Diver Finds Skull Inside A Cave In The Ocean, Will Help To Re-Write History As We Know It

Updated October 18, 2017

It is a diver’s worse nightmare. They go deep under the water and get caught without oxygen and drowning under water. If they don’t find a way to resurface they’ll be stuck with no way to survive. And if they had gone out alone, they’ll end up a skeleton underwater at some point. Well at least these two divers exploring waters around Mexico didn’t have that fate. But they did find someone who did. They swam into an underwater cave and quickly shined their flashlight onto something that made them quiver. The ground of the cave was littered in bones. When the researchers finally got their hands on the bones, they made a shocking discovery. These bones were from animals that once roamed North America thousands of years ago. And this bone-filled cave revealed a lot about America’s first people.

The divers had discovered this bone-filled underwater cave back in 2007. They had been swimming through Mexico’s Hoyo Negro, which translates as “black hole,” along the Yucatan Peninsula. Among the hundreds of animal bones, their eyes quickly drew toward the full skeleton of a young woman. And with that, they knew they had found something huge.

The remains of the young woman included a preserved skull. She had a thick jaw and a wide, shallow forehead. This led the researchers who eventually obtained her remains to proclaim her as a Paleoamerican – the original Americans, the first to inhabit the continent.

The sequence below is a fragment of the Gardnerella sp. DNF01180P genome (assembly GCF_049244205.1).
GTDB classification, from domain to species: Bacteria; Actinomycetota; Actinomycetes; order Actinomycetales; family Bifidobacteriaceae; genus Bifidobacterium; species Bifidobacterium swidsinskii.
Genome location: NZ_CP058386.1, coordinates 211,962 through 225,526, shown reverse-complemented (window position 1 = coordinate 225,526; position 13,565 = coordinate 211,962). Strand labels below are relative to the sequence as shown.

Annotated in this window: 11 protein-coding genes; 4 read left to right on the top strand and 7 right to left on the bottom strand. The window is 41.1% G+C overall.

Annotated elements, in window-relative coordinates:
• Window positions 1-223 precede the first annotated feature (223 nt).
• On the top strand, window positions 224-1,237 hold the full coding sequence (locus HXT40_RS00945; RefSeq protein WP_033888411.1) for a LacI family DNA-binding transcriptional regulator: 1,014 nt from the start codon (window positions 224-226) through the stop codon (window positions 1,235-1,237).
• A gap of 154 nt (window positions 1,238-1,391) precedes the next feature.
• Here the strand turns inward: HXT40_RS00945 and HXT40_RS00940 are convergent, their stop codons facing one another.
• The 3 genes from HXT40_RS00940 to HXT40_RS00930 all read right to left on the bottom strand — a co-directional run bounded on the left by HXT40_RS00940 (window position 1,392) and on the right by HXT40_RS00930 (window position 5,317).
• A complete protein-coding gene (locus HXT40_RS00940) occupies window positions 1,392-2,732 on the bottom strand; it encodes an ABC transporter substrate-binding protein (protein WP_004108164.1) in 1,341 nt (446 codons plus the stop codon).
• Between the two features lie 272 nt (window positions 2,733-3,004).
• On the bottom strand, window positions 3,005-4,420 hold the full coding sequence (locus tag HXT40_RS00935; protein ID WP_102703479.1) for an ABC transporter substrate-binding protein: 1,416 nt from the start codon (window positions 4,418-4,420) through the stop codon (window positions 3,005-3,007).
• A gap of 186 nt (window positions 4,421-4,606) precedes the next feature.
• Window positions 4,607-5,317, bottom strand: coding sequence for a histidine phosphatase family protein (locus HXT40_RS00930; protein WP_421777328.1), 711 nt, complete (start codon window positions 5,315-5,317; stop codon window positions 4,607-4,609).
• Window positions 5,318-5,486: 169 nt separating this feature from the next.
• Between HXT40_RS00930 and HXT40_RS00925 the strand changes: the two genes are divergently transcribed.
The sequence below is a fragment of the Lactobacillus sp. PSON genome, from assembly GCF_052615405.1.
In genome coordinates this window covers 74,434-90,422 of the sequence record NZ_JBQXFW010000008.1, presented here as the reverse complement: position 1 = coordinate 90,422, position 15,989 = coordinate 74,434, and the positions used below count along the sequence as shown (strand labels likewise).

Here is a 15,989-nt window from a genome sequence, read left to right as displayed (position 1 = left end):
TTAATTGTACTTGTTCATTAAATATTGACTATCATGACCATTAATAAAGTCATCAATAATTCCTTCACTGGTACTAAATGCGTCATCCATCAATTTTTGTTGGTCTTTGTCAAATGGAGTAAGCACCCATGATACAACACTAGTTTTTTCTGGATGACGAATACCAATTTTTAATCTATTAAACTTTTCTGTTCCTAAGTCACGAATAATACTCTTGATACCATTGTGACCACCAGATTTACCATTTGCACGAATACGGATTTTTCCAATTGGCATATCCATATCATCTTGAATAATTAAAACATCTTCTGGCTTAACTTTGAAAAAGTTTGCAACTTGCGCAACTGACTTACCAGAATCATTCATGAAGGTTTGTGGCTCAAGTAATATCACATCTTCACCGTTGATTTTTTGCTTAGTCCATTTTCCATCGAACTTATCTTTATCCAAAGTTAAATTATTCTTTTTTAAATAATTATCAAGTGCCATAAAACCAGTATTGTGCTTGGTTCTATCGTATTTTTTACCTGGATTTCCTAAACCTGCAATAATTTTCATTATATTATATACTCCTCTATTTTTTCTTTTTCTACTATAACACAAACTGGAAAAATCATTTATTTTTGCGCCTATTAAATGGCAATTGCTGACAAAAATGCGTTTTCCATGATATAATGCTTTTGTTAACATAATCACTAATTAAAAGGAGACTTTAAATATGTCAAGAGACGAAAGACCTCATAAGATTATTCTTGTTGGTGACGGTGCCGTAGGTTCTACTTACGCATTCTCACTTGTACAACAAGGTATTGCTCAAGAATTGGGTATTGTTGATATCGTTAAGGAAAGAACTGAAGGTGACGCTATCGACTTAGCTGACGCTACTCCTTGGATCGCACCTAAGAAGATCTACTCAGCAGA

Although they believe these people were the first to live in America, researchers note that they don’t resemble Native Americans today. Instead the Native American people of the modern era share characteristics of Asian people, which leads scientists to believe that people traveled from Asia to Alaska and down into North America.

When the young woman’s skull was carefully removed from the underwater cave in Mexico, it was taken to researchers who set to work learning more about her. The young woman was named “Naia” which means “water nymph.” After state-of-the-art analysis, the researchers determined that her skull was 12,000 to 13,000 years old.

This date happened long after the Native Americans supposedly traveled from Siberia to Alaska. That supposedly occurred about 18,000 to 26,000 years ago. This meant that the people from Asia would have populated North America from Alaska down to Mexico within 10,000 years, which doesn’t sound unrealistic. It wouldn’t take ten millennia to walk from Alaska to Mexico.

But the researchers found more evidence that might indicate something else entirely.

Scientists believe the Naia fell into the then dry Hoyo Negro, dying on impact.

But because the researchers used Naia’s tooth enamel to date her, they could have made a mistake since water can erode the material. But they found other evidence that suggests Naia was certainly older than at least 10,000 years ago.

Within her molars, researchers extracted DNA. There they found mitochondrial DNA that reflects the same lineage as Native Americans today. Indeed, she was related.

What do you think about Naia’s underwater remains? Do they say anything about the history of the people?